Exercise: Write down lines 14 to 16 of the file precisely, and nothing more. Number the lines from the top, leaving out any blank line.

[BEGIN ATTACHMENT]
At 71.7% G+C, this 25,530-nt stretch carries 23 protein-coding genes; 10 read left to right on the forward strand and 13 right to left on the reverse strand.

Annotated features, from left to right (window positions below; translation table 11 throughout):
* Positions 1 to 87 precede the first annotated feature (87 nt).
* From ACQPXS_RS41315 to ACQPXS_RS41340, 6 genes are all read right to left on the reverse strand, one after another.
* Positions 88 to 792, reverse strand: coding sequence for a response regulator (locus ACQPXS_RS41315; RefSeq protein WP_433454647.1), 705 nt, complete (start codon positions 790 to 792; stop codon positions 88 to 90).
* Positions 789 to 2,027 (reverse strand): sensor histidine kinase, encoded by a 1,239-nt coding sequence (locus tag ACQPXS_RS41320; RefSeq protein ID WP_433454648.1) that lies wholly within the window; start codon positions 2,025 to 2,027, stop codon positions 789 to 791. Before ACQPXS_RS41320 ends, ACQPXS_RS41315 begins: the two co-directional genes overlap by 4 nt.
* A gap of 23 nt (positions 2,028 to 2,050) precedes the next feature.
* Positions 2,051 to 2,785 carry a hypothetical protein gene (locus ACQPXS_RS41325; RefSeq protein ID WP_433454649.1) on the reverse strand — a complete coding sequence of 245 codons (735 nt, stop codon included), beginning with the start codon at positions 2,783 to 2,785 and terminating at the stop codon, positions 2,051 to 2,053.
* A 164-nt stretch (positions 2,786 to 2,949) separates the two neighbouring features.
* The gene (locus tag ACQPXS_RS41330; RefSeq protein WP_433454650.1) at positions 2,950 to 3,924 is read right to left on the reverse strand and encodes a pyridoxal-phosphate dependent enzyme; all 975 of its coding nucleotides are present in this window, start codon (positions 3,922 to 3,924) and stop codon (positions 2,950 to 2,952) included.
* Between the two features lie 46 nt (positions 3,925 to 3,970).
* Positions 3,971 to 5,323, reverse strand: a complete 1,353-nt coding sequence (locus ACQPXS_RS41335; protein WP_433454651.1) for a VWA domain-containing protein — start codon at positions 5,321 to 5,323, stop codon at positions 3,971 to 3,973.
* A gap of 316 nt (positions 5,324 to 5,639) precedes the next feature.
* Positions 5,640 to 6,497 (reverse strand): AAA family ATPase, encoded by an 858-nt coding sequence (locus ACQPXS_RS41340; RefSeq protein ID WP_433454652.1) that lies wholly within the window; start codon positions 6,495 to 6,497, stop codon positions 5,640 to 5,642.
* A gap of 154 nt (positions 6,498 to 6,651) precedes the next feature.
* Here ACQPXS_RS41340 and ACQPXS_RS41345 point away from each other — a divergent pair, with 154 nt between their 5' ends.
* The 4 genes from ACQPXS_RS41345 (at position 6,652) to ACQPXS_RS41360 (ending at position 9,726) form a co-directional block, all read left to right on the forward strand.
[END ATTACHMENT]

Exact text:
* Positions 5,640 to 6,497 (reverse strand): AAA family ATPase, encoded by an 858-nt coding sequence (locus ACQPXS_RS41340; RefSeq protein ID WP_433454652.1) that lies wholly within the window; start codon positions 6,495 to 6,497, stop codon positions 5,640 to 5,642.
* A gap of 154 nt (positions 6,498 to 6,651) precedes the next feature.
* Here ACQPXS_RS41340 and ACQPXS_RS41345 point away from each other — a divergent pair, with 154 nt between their 5' ends.